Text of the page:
Is this a sign of autism? Well then I have it too (not kidding)
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Old 27 Jun 19, 10:05 AM  
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I have a family member with Asperger's and I would say that something to be aware of is giving a good amount of notice of any changes as that can be difficult, routine is often important. I would also say people with Asperger's often can't read body language in the same automatic way that others do (which is something that can cause the social difficulties)so just be clear in your communication rather than expecting her to pick up on things and everything should be fine
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Old 27 Jun 19, 11:09 AM  
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My son has Aspergers and his social skills aren't too bad but he is very direct. So much so that my DD and I take him shopping with us as he gives us a true opinion of anything we try on. He does struggle with loud noises though and some strong smells. He expects you to keep to your word as well so if you say you will be home at 7pm and you are even 1 minute late he can get stressed. I wouldn't change him for the world.
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Old 27 Jun 19, 11:13 AM  
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I have 2 sons 16 and 12. One hfa the the other classed as moderate functioning with learning difficulties.
Ds 16 is not social, is a pacifist, does say it how it is. And needs to know if anything different to the usual routine is happening. This might be useful for you to know. Let her know in advance if you are decorating, having guests over extra.
Ds 12 struggles with the same things but will lash out violently.
He also cannot write but as the memory of an elephant. He will not even try in a room full of people and just ignore people who try and engage him. Rather than ds 16 who will try.
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Old 27 Jun 19, 11:20 AM  
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Originally Posted by klr15 View Post
Aspergers is what people generally used to call it, some still do.

Most are average or above average intelligence and donít usually have the learning difficulties that usually come with autism, although some will still have additional needs.

I have autism and I could probably label it as high functioning. I hold down a job, Iím above average intelligence, but I do struggle socially. Iím not socially inappropriate as such, I can hold down a job fine, I just struggle to form relationships with people and maintain them as I have a slight lack of interest and awareness of other people.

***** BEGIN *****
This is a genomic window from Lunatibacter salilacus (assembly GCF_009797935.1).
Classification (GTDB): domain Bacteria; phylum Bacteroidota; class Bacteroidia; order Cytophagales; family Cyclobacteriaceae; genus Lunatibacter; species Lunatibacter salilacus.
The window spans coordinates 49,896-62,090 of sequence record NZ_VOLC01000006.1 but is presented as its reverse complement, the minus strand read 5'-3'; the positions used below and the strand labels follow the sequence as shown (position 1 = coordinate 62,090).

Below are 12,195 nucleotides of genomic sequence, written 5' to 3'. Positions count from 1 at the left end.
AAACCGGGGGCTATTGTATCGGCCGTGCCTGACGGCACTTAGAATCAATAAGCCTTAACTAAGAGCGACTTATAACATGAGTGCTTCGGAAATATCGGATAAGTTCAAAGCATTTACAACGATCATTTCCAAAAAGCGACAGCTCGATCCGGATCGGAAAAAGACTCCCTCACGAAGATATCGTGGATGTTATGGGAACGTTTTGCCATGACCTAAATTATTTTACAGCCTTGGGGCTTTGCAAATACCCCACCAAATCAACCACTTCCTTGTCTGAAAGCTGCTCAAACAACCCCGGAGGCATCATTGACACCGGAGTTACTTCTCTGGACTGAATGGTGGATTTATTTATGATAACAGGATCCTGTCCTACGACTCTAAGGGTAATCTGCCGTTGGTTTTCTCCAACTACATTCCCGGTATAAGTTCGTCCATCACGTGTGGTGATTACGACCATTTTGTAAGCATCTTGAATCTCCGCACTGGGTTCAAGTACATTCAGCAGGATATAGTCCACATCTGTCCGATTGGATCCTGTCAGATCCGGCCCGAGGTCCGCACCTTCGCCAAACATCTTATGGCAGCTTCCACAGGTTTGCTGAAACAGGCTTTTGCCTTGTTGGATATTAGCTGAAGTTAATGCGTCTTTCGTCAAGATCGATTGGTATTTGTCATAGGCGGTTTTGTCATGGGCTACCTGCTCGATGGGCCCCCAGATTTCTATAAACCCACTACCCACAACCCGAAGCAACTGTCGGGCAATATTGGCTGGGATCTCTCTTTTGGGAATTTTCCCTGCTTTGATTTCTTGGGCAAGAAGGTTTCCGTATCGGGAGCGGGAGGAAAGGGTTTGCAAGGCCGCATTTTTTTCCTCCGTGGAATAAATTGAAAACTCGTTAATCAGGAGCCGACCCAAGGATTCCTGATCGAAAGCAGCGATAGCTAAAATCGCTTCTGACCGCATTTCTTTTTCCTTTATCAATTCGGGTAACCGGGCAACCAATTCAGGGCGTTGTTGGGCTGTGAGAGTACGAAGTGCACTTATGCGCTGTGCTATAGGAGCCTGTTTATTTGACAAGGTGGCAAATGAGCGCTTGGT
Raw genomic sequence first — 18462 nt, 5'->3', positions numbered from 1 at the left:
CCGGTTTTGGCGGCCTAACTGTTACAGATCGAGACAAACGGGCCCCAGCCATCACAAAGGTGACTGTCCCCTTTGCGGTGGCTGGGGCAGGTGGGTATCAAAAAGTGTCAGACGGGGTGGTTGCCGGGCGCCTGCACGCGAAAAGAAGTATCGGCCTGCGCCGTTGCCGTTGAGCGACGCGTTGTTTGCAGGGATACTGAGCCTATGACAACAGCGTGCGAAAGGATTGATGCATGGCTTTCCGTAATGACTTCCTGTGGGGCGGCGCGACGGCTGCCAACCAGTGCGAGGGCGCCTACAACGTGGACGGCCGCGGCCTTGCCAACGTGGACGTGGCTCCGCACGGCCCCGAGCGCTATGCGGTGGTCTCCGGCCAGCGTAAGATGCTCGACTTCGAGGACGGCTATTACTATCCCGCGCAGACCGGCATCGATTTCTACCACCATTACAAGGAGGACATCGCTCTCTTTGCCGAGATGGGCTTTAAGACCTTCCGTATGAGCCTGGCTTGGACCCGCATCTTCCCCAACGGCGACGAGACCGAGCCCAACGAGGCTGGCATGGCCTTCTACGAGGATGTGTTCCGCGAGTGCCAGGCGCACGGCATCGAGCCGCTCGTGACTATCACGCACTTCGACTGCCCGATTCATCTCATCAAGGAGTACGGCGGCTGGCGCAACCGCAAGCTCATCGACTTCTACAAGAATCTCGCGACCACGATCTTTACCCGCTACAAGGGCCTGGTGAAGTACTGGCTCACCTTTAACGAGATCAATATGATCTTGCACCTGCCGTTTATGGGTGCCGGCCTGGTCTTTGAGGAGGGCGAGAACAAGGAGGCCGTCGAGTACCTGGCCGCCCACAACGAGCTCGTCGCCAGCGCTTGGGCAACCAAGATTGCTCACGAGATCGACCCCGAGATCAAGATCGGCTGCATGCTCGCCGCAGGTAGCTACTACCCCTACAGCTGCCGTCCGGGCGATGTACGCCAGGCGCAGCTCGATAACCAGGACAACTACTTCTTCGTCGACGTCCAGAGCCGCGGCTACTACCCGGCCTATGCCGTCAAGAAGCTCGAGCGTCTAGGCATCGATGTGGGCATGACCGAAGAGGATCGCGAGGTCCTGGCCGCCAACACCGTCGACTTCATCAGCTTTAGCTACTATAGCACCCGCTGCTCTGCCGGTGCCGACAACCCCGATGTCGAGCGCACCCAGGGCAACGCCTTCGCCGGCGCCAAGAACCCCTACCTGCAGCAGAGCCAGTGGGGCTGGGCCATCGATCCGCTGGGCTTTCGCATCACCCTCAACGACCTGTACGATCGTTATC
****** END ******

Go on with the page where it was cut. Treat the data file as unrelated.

Main difficultly with me is I do have problems with loud noises, I donít like loud music, loud tv, bangs and clangs annoy me more than I can explain. But each person with autism is an individual so itís probably best to set down ground rules with the lodger and in doing this, find out if there is anything they need to tell you about it. Each person is individual, with me, most people can tell there is something a little different about me, but they wouldnít really be able to point out what, theyíd probably just describe me as a bit odd I guess, but thatís me.
This is also my daughter.

She also struggles with words sometimes, she needs to know the exact meaning of every word and if she doesnít know 1 then she wonít understand the full sentence. She doesnít get Ďsayingsí - cut from the same cloth, like 2 peas in a pod - we have to actually say what we mean and no improv!

If sheís tired sheís more difficult, every day after school she needs quiet time to sort things out in her head so donít be surprised if your new lodger takes herself off for quiet time each day

She may need things to stay in the same place in the kitchen for example - donít change your cupboards around

My daughter doesnít get Ďtidy your roomí I have to tell her where each thing has to go - again itís being very specific

If you set rules then my daughter will live by them to the letter

She is also very kind and concerned about how everything she does affects other people, she does get sarcasm and can also joke but only if in the right mood.

I think you are fantastic for giving this girl a chance, if you have Facebook try following the girl with the curly hair, her daily postings might give you some insight